Father Micheal Curran
Living and Growing
We live in an incredible world. The diversity of land, nature and people who live on Planet Earth has always amazed me. I have often wondered what my life would be like if I was born and nurtured in China or India; maybe the Middle East or some other faraway land. It's hard to fathom, but if we look very closely at ourselves it is through the gifts of God that "we are who we are" and have been nurtured by traditions because of our ancestral heritage or geography or family community. As Matthew Fox, a priest and author of may books on spirituality appropriately described it, "We are one river but many wells."
It is not easy being human. We find ourselves up against many obstacles not only to surviving but to living lives of quality and happiness. As we are members of a whole body, we must live in a world where there is war, famine, natural catastrophes, poverty, oppression, sickness and hate. The journey of a human being is not easy.
It is not simple either. Our strongest assets of language, intelligence and creative powers can also get us into our deepest quagmires.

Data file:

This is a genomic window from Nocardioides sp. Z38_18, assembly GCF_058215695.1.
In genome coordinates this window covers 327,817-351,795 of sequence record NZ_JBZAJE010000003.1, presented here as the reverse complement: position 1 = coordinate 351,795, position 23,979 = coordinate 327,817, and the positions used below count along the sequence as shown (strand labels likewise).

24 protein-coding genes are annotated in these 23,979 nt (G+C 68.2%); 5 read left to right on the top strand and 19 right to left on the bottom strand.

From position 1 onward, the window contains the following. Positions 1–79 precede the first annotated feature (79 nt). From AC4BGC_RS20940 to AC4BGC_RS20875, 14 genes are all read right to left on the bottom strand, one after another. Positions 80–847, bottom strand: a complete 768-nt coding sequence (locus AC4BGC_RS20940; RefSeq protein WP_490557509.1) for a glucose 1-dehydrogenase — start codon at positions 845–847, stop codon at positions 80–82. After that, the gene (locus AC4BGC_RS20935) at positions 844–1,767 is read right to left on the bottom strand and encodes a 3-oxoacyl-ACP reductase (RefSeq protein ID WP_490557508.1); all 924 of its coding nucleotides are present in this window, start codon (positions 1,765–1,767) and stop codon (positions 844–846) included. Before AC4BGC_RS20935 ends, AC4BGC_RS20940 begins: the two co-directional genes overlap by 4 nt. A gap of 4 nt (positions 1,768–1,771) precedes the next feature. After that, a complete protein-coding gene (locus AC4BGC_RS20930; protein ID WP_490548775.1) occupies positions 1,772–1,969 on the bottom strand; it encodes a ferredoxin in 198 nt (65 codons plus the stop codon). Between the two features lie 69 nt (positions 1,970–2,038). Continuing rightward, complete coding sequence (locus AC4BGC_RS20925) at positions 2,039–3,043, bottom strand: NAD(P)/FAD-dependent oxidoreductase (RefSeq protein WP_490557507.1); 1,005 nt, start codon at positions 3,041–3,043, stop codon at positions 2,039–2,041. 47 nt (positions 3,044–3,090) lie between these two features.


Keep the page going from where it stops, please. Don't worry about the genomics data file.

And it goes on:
There is one thing though, that can make our human lives, our existence, more meaningful. It can give us strength and courage to live and navigate our lives around so many troubled waters. And that is a healthy spirituality. When religion is true to itself and is itself healthy, it is about spirituality. Spirituality is the core of any religion. But religion can become distorted and misused. Religion can develop its own institutional ego, even while it preaches to individuals about the need to humble oneself.
Spirituality is like living water that springs up in the very depths of the experience of faith. To drink from your own well is to live your own life in the Spirit of our Lord God Creator. Whether it be from the Well of Jesus, Bahaullah, Krishna, the God of Abraham, Mohammad or other prophets, the spiritual journey is thirst-quenching, refreshing and touches every dimension of our lives. Spirituality is the healing, reconciling and liberating force in human life.
In times like ours, when our planet is reeling from abuse and misuse at the hands of humans, when our ability to connect with each other across the globe can be within seconds, when livable space for our own selves and the Creator's other species is dwindling, we might want to take a long, refreshing drink from our spiritual well. It might help us quench our parched journey. We might want to acknowledge and taste the waters from other wells and discover that those wells can nurture us too. Jesus of Nazareth said, "Love one another. It is my Commandment to you." He didn't quality or quantify. He meant everyone. He nourished a woman at the well and embraced her as His own. Let's embrace the diversity of wells that we all drink from and get spiritual nourishment from them all.
Father Michael Curran is the priest of St. Brendan's Episcopal Church in Juneau.
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